U.S. Stocks Continue To See Significant Weakness In Afternoon Trading

Stocks moved mostly lower over the course of morning trading on Thursday and continue to see significant weakness in the afternoon. The tech-heavy Nasdaq has led the way lower, tumbling to its lowest intraday level in five months.

Currently, the major averages are just off their lows of the session. The Nasdaq is down 242.73 points or 1.9 percent at 12,578.49, the S&P 500 is down 49.12 points or 1.2 percent at 4,137.65 and the Dow is down 214.77 points or 0.7 percent at 32,821.16.

A negative reaction to quarterly results from Meta Platforms (META) is weighing on the Nasdaq, with the Facebook parent plunging by 4.6 percent despite reporting third quarter results that exceeded analyst estimates on the top and bottom lines.

The weakness on Wall Street also comes following the release of a slew of U.S. economic data, including a Commerce Department report showing GDP soared by more than expected in the third quarter of 2023.

The Commerce Department said GDP spiked by 4.9 percent in the third quarter after jumping by 2.1 percent in the second quarter. Economists had expected GDP to surge by 4.2 percent.

The stronger than expected GDP growth partly reflected a surge in consumer spending, which soared by 4.0 percent in the third quarter after climbing by 0.8 percent in the second quarter.

The resilience of the U.S. economy has added to recent concerns about the Federal Reserve leaving interest rates higher for longer than investors had hoped.

“The Fed will see the third quarter’s surge in GDP as evidence that the economy is robust, and that restrictive interest rates continue to be appropriate near-term,” said Bill Adams, Chief Economist for Comerica Bank.

He added, “That means that the Fed will be on hold for a while even if inflation slows further near-term—and with gas prices down sharply in October, the next CPI report will probably be a cool one.”

The Commerce Department also released a report showing new orders for U.S. manufactured durable goods spiked by much more than expected in the month of September.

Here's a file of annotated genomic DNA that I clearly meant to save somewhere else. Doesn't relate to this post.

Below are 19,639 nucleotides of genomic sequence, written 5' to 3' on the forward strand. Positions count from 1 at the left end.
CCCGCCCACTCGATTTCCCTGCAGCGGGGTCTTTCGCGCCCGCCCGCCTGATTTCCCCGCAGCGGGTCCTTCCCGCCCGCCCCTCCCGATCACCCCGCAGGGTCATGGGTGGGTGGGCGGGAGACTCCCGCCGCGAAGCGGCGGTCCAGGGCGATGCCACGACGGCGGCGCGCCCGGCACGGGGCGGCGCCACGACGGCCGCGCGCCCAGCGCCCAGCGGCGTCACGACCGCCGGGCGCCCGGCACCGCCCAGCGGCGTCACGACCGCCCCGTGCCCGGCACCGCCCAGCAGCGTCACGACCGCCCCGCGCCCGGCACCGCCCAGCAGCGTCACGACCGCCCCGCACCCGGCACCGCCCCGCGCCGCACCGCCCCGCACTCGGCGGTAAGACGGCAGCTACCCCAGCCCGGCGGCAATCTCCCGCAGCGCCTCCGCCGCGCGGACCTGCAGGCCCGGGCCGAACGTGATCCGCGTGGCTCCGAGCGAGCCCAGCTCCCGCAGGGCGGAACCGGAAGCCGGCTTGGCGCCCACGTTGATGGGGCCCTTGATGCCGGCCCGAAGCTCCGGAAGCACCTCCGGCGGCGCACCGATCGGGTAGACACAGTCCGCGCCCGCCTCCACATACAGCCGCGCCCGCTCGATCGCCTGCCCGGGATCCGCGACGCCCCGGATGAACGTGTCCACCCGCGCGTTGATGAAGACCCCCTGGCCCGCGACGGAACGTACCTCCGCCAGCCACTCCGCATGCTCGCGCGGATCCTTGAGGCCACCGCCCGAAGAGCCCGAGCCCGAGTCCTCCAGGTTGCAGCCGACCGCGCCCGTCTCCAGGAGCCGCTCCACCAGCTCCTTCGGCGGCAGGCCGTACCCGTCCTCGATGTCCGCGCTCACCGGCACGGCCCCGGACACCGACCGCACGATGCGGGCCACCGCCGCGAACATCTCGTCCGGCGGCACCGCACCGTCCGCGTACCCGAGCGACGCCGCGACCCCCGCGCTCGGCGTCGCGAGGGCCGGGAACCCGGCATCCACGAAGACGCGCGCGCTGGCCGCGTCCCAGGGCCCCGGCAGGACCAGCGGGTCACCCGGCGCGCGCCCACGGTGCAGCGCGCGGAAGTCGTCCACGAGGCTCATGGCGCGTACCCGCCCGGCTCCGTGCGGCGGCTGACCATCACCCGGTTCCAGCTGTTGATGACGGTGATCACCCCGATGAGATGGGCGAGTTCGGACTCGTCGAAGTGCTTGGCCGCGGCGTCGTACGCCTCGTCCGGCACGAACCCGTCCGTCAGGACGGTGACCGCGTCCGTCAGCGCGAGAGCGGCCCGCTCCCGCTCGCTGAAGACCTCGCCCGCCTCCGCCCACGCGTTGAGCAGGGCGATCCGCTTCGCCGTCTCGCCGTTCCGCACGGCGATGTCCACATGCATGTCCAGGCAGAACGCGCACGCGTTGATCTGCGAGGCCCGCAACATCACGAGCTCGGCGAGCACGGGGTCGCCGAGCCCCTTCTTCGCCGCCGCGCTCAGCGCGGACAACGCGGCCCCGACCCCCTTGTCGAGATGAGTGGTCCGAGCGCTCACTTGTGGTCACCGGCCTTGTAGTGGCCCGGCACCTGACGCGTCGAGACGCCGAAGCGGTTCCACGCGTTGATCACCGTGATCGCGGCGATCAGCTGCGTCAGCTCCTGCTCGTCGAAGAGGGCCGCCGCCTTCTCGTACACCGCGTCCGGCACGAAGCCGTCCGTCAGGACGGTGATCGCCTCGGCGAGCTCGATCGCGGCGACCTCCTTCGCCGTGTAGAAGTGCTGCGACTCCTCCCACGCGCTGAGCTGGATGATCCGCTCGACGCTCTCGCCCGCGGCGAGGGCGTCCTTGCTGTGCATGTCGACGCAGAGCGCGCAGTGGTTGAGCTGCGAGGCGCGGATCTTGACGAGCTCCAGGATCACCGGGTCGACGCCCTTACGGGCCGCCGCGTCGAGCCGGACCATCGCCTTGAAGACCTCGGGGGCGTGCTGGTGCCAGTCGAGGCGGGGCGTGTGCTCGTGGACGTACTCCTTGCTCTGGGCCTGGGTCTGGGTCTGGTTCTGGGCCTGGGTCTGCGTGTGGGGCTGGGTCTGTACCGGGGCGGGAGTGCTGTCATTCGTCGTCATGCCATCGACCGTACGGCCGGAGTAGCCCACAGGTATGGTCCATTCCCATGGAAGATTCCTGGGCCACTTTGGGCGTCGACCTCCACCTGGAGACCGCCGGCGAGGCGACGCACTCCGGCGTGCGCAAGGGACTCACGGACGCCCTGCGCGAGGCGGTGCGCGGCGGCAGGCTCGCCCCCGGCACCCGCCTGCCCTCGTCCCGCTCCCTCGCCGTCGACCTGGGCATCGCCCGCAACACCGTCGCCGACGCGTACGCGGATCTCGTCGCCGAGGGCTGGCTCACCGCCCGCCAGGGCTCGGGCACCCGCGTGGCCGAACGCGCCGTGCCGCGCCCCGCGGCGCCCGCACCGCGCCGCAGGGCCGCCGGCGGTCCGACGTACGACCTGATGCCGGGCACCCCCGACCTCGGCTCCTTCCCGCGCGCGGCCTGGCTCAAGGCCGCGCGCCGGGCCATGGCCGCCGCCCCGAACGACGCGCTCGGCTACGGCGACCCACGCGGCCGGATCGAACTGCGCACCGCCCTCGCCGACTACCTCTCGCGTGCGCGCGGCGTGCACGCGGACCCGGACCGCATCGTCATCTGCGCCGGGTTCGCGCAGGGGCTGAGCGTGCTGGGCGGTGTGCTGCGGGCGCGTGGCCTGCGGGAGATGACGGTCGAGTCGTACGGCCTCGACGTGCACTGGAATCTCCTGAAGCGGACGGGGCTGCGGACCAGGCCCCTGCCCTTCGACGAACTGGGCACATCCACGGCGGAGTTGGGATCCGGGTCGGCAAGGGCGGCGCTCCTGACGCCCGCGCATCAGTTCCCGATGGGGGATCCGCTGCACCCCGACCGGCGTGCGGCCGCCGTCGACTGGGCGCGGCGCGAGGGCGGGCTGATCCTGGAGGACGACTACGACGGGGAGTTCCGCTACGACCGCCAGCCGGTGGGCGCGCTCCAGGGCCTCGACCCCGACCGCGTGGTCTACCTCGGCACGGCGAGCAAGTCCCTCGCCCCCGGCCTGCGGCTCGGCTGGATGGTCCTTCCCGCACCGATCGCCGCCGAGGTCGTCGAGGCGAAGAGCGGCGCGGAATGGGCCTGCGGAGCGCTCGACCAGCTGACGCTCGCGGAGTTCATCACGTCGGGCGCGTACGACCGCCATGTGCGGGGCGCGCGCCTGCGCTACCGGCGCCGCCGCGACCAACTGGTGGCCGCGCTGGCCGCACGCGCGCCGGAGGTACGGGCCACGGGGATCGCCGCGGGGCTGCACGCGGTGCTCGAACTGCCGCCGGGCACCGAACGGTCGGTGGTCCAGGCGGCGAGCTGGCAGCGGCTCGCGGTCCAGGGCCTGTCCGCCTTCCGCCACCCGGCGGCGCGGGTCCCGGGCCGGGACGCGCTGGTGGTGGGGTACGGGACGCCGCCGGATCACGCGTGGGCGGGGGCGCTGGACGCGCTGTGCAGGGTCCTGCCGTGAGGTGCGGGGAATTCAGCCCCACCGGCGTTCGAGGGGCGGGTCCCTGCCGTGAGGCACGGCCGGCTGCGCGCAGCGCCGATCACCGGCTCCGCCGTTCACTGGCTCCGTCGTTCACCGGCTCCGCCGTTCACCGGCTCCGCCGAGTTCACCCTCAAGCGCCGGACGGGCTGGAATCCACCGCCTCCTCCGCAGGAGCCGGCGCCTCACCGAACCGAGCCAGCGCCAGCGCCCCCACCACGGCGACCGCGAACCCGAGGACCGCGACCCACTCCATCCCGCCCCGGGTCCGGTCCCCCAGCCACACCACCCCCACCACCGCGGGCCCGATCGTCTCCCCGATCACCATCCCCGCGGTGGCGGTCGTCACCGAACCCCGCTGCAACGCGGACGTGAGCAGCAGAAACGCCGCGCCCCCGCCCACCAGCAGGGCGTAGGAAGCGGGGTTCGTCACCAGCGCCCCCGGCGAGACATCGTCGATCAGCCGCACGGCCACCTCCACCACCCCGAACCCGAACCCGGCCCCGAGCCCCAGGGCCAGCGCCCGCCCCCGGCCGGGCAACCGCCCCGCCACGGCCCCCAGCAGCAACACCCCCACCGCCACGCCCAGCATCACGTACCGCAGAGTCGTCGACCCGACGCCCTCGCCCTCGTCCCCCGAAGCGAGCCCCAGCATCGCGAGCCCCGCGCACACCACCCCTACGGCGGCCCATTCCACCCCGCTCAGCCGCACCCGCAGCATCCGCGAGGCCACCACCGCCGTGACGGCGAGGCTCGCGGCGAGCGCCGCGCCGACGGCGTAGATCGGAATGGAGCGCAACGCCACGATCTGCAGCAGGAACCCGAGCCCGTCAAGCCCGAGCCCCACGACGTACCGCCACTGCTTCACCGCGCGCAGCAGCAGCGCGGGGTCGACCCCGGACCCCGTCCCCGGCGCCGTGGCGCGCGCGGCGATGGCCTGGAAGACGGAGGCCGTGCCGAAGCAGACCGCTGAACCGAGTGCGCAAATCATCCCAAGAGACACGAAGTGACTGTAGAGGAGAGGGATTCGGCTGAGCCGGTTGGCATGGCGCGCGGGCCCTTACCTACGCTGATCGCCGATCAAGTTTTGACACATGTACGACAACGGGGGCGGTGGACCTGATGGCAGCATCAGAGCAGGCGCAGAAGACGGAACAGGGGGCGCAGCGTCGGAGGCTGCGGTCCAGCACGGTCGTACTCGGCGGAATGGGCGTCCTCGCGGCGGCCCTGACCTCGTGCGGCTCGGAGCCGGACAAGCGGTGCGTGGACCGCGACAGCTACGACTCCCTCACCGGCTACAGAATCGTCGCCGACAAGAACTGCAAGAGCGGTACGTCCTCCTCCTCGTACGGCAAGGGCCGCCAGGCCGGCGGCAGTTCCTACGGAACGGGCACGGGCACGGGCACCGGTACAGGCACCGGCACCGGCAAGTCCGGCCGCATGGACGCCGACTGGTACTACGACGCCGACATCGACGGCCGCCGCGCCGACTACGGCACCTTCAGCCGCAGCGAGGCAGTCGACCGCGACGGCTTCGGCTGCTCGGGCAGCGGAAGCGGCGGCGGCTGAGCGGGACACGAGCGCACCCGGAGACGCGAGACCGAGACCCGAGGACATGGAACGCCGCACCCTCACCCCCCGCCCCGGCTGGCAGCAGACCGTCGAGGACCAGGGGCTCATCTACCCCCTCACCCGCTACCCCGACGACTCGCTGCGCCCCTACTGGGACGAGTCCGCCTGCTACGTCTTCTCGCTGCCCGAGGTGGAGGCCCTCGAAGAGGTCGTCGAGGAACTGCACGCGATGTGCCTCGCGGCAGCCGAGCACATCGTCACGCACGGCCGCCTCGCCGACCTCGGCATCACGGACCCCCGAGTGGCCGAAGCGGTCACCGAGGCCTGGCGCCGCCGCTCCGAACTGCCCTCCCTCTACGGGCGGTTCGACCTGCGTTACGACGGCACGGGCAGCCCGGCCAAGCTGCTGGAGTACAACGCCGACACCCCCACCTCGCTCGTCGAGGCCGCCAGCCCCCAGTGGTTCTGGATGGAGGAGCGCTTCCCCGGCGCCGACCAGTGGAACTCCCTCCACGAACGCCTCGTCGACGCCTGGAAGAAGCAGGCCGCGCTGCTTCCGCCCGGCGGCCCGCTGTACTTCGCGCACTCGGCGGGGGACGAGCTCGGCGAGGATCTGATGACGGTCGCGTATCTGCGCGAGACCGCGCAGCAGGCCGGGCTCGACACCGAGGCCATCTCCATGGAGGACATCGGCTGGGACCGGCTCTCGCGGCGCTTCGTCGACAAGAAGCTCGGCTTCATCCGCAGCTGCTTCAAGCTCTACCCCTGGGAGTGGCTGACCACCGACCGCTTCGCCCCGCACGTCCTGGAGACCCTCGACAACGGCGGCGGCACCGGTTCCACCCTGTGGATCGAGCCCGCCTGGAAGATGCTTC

The report said durable goods orders soared by 4.7 percent in September following a revised 0.1 percent dip in August.

Economists had expected durable goods orders to jump by 1.5 percent compared to the 0.1 percent uptick that had been reported for the previous month.

Excluding orders for transportation equipment, durable goods orders climbed by 0.5 percent in September, matching the increase in August. Ex-transportation orders were expected to rise by 0.2 percent.

Meanwhile, the Labor Department released a report showing first-time claims for U.S. unemployment benefits edged higher in the week ended October 21st.

The report said initial jobless claims rose to 210,000, an increase of 10,000 from the previous week’s revised level of 200,000. Economists had expected jobless claims to rise to 208,000 from the 198,000 originally reported for the previous month.

Sector News

Oil service stocks have moved sharply lower over the course of the session, dragging the Philadelphia Oil Service Index down by 3.3 percent to a three-month closing low.

The sell-off by oil service stocks comes amid a steep drop by the price of crude oil, with crude for December delivery tumbling $1.67 to $83.72 a barrel.

Considerable weakness also remains visible among computer hardware stocks, as reflected by the 2.8 percent slump by the NYSE Arca Computer Hardware Index.

Software stocks have also show a significant move to the downside, resulting in a 2.5 percent drop by the Dow Jones U.S. Software Index.

Transportation, pharmaceutical and retail stocks are also seeing notable weakness, while commercial real estate, housing and financial stocks are bucking the downtrend.

Other Markets

In overseas trading, stock markets across the Asia-Pacific region moved mostly lower during trading on Thursday. Japan’s Nikkei 225 Index dove by 2.1 percent, while South Korea’s Kospi plummeted by 2.7 percent.

The major European markets also moved to the downside on the day. While the German DAX Index slumped by 1.1 percent, the U.K.’s FTSE 100 Index slid by 0.8 percent and the French CAC 40 Index fell by 0.4 percent.

In the bond market, treasuries have moved notably higher despite the upbeat U.S. economic data. As a result, the yield on the benchmark ten-year note, which moves opposite of its price, is down by 10.8 basis points at 4.845 percent.

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